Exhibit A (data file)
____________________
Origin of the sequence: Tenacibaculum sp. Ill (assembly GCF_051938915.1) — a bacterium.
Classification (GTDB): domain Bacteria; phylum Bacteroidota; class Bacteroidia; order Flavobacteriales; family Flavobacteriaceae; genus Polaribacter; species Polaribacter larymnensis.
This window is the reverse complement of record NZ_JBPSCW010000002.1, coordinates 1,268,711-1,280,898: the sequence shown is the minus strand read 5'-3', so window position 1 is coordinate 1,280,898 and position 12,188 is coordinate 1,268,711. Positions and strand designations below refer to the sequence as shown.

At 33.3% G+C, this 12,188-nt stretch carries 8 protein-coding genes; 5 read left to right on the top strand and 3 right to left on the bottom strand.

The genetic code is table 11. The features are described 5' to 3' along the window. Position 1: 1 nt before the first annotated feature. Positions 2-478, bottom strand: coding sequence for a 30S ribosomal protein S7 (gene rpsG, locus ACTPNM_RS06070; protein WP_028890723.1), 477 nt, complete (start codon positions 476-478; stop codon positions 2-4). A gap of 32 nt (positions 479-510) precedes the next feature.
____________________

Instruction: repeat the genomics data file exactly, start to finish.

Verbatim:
Origin of the sequence: Tenacibaculum sp. Ill (assembly GCF_051938915.1) — a bacterium.
Classification (GTDB): domain Bacteria; phylum Bacteroidota; class Bacteroidia; order Flavobacteriales; family Flavobacteriaceae; genus Polaribacter; species Polaribacter larymnensis.
This window is the reverse complement of record NZ_JBPSCW010000002.1, coordinates 1,268,711-1,280,898: the sequence shown is the minus strand read 5'-3', so window position 1 is coordinate 1,280,898 and position 12,188 is coordinate 1,268,711. Positions and strand designations below refer to the sequence as shown.

At 33.3% G+C, this 12,188-nt stretch carries 8 protein-coding genes; 5 read left to right on the top strand and 3 right to left on the bottom strand.

The genetic code is table 11. The features are described 5' to 3' along the window. Position 1: 1 nt before the first annotated feature. Positions 2-478, bottom strand: coding sequence for a 30S ribosomal protein S7 (gene rpsG, locus ACTPNM_RS06070; protein WP_028890723.1), 477 nt, complete (start codon positions 476-478; stop codon positions 2-4). A gap of 32 nt (positions 479-510) precedes the next feature.